I ring up the boss of the company but should have known better. If the staff are bullies there is only one person they have got it from. We have exactly the same patter about cars and fridges and I try to put my side of things. The boss explains that I had a one year guarantee with the kitchen but he will see what he will do, if the manufacturer will replace them free of charge. However, I will have to pay for fitting. No, I say, and repeat my argument about it being a package. We are getting nowhere and I put the phone down.
It is time to call trading standards (Citizen’s Advice) to see where I stand. I write the company a letter explains what my rights are and no sooner have I done that than the owner of the shop is on the phone saying. ‘I am trying to do my best for you Mrs Smith but your attitude has been terrible from Day 1.’ (as we are only at Day 1, I don’t understand this.) He goes on ‘You are only angry because you are not getting your own way and unless you apologise I am not going to do anything.’ I apologise but mentally note that at no time has the company apologised for the shoddy goods nor for their attitude. All this seems to be my fault.
This week I have received a letter offering to replace the doors even though the manufacturer’s guarantee only lasts for 5 years so, surprise surprise, mine are one month out of guarantee. The sting in the tail is that I will have to pay for fitting the doors and the cost including VAT is £96. When I send the cheque they will order the doors. I would be happy to receive the doors free of charge and find someone else to fit them but suspect that the £96 will be to pay for the six new doors.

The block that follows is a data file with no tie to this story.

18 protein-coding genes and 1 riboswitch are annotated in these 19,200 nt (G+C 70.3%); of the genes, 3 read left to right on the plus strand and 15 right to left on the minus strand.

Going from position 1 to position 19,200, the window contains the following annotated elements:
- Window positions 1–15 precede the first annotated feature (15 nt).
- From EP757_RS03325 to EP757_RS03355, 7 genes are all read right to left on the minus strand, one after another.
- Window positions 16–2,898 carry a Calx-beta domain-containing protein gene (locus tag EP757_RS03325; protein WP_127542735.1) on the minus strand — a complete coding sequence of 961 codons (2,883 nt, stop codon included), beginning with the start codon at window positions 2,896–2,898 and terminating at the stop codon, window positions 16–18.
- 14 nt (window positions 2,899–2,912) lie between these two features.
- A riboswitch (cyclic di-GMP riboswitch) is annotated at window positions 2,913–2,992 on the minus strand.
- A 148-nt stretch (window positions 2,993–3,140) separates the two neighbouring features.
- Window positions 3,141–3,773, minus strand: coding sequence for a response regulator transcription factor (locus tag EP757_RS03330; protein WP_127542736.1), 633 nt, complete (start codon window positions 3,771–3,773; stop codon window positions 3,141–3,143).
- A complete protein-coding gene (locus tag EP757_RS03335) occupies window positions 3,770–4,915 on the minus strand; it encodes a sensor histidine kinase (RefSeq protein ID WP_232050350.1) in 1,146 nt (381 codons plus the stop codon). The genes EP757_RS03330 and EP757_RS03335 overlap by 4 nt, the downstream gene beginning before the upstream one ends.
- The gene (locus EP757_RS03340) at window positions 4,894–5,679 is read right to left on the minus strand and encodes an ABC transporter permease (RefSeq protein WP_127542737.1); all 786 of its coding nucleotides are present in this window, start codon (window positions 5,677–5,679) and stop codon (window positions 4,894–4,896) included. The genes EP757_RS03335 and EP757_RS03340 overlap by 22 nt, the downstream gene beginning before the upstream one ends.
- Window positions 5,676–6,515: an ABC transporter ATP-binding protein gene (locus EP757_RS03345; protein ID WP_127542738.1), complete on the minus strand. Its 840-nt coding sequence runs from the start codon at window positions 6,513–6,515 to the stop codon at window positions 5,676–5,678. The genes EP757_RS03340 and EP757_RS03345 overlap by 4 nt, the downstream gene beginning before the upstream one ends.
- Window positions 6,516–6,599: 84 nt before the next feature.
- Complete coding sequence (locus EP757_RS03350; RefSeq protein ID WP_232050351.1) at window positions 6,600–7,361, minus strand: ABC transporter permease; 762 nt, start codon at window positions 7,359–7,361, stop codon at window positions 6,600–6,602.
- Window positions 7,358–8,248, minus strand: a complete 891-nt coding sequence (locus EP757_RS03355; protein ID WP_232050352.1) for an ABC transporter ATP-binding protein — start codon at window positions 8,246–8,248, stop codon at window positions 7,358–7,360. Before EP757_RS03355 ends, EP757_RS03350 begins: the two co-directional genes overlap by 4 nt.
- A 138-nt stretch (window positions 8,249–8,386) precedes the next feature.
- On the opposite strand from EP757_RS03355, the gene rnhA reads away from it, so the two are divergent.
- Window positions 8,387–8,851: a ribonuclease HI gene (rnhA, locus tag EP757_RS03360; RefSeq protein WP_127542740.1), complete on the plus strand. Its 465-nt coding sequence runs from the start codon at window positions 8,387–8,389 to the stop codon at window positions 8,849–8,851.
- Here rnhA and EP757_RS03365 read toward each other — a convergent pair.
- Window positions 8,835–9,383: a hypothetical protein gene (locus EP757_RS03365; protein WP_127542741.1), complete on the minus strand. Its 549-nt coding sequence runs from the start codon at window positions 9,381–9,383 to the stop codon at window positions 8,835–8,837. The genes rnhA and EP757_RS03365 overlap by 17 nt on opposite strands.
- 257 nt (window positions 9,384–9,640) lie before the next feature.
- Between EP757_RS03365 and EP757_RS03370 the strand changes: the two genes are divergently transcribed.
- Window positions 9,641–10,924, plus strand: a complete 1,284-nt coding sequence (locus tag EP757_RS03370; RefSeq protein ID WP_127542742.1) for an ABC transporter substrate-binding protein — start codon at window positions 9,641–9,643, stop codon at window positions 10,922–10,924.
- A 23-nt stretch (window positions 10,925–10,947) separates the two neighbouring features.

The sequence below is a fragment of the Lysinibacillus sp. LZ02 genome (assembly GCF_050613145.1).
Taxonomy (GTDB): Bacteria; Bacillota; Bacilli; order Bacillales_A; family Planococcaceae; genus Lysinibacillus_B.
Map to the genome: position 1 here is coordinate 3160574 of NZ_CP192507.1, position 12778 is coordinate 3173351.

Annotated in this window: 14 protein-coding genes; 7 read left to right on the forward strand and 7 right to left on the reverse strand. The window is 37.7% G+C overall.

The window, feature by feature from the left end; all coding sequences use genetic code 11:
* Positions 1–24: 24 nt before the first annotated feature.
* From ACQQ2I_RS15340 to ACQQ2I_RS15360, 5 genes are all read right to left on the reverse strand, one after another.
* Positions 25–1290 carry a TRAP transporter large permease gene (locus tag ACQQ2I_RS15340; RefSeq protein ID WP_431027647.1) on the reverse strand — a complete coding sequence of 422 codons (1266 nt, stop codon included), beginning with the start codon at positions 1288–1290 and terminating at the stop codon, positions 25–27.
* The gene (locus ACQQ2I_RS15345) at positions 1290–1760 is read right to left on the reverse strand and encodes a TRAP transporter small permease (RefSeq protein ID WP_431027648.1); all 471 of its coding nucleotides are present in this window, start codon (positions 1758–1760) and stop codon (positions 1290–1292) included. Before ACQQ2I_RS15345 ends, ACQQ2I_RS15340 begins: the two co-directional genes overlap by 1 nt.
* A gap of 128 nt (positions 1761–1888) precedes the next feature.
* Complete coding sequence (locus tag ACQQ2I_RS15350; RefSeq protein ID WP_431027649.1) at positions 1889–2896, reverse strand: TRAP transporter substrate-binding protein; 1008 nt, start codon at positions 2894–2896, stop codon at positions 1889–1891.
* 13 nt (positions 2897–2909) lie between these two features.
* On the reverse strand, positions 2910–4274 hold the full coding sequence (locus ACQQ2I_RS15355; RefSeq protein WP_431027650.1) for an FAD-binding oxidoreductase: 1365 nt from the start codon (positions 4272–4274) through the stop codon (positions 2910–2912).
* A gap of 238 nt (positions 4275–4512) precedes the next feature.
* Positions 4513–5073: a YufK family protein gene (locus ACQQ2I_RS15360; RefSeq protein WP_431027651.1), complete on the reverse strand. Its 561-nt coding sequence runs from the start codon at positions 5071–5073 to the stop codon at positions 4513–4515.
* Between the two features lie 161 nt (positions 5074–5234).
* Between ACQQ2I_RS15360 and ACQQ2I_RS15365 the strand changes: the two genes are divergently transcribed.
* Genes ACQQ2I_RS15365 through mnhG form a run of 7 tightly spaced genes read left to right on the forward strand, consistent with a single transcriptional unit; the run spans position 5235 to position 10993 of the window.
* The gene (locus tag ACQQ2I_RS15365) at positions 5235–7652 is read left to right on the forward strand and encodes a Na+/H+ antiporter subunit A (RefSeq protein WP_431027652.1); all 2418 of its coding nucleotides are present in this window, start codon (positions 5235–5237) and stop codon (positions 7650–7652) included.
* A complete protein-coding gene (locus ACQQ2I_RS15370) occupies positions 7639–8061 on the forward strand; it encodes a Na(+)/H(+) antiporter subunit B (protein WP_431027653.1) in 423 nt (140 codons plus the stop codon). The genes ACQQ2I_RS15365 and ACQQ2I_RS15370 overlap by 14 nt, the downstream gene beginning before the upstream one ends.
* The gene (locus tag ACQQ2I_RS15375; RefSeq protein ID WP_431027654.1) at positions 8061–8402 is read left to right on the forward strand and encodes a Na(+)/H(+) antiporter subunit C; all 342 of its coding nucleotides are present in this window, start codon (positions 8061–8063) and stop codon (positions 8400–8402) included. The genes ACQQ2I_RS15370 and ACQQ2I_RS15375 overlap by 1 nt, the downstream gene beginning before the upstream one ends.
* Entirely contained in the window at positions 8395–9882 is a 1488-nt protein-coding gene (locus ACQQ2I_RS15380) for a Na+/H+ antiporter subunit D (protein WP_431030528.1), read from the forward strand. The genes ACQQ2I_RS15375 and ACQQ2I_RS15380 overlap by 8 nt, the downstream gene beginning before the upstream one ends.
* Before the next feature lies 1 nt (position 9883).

Phew, what sort of a country is this where these traders can treat clients in this way. We have so much legislation but they aren’t bothered by this in the slightest. I have great doubts about these vinyl covered units being fit for the purpose in any kitchen and if they cannot cope with sunlight, what situation are they suitable for? I rang up one of the largest manufacturers of vinyl covered units in the UK and asked how long this covering would last for. ‘That depends,’ was the answer. Unless you can be definite on the life of a product such as this, then why would it be used in a kitchen with an expected life of twenty years?


From → website

  1. supernova1c permalink

    I’ve experienced something like this Jane. Drives me up the wall too!
    Regards James:-)

  2. I’m afraid to say that nothing seems to be made to last these days from clothes to furniture. We live in a throw away society it’s very frustrating. The customer is never right. It makes you dread having to replace things.